- Variety: Cara, Main Crop
- Certified seed potatoes, free from disease
- Smooth skinned and shallow eyes, pleasant and easy to handle in kitchen
- They do well in drought and dry soil conditions, ideal for allotments
- Can be stored after harvest for use at a later date
Cara potatoes are a favourite in the kitchen due to the pleasant smooth pink tinted skin and the shallow eyes, making them very easily to handle and prepare. They have a moist, floury flesh making them ideal for those autumn warming dishes. They are considered easy to grow and can do very well in dry soil conditions. They have an excellent level of eelworm and blight resistance. They are a firm favourite among allotment planters as they don't need constant attention. After harvest they store very well, allowing growers to enjoy ground to plate goodness well into the winter.
In order to yield the best results from your seed potatoes, it is recommended that you chit them before planting. This allows for the development of strong sprouts. It is not considered an essential step but it is highly recommended among experts especially for earlies. To chit potatoes, just place them, barely touching in a seed tray or a similar segmented tray with the rose end facing upwards. The rose is the end where the majority of the eyes occur on the potato. It is in the eyes, where the chits will form. Place the trays in a cool light area with temperatures averaging in and around 7°C. The aim of this chitting is to encourage the development of strong dark purple and green shoots. If the shoots are developing into long white thin string like shoots it may be a sign they are getting too much heat and not enough light.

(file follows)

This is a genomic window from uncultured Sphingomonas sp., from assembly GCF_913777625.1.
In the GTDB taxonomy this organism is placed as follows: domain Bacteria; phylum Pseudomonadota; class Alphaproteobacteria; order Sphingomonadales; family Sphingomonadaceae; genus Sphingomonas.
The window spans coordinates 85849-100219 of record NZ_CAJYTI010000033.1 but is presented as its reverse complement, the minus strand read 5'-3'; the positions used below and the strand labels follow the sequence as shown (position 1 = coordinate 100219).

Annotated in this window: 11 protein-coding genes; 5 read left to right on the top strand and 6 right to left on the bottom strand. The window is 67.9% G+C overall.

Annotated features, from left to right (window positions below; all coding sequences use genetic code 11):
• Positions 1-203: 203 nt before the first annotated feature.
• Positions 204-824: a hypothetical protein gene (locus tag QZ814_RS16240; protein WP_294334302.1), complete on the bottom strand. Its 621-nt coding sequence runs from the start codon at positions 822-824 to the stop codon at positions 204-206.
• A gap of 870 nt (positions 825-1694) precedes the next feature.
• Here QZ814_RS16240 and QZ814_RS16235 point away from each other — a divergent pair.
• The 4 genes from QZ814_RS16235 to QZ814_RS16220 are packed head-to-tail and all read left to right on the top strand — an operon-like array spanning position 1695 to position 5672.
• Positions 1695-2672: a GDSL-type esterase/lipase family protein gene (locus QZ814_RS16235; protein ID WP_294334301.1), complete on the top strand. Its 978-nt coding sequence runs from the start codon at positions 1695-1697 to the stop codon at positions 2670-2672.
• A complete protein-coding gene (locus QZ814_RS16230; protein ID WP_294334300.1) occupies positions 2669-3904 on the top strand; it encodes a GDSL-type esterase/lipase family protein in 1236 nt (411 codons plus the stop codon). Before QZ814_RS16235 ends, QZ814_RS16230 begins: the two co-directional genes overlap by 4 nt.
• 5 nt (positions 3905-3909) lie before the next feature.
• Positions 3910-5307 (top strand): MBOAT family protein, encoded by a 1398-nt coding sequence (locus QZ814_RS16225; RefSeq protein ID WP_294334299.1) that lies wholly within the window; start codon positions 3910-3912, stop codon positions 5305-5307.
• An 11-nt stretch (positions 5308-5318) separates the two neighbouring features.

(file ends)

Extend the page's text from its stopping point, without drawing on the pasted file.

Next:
Potatoes do well in most soil types however they are best suited to well-drained and loamy soil that is not too heavy and dense. The soil should be deep and have good quality compost mixed into it. Ideally the plot should be cleared and dug the previous autumn/winter, this allows winter frost to break down any dense soil structure leaving the soil in optimal condition for spring sowing. They should be placed approximately 30cm apart and 10cm deep, with the rows at 2ft apart. When the shoots break the soil surface it is then time to earth up the rows. This is the process of covering the shoots with soil taken from around the shoots and creating a peaked ridge over the shoots. This covering of the shoots protects them from late seasonal frosts. Continue to repeat this process until ridges are no higher than 20cm. Maincrop potaotes on average are ready for harvest approximately 18 - 20 weeks after sowing.
|WEIGHT :||5.000 KG|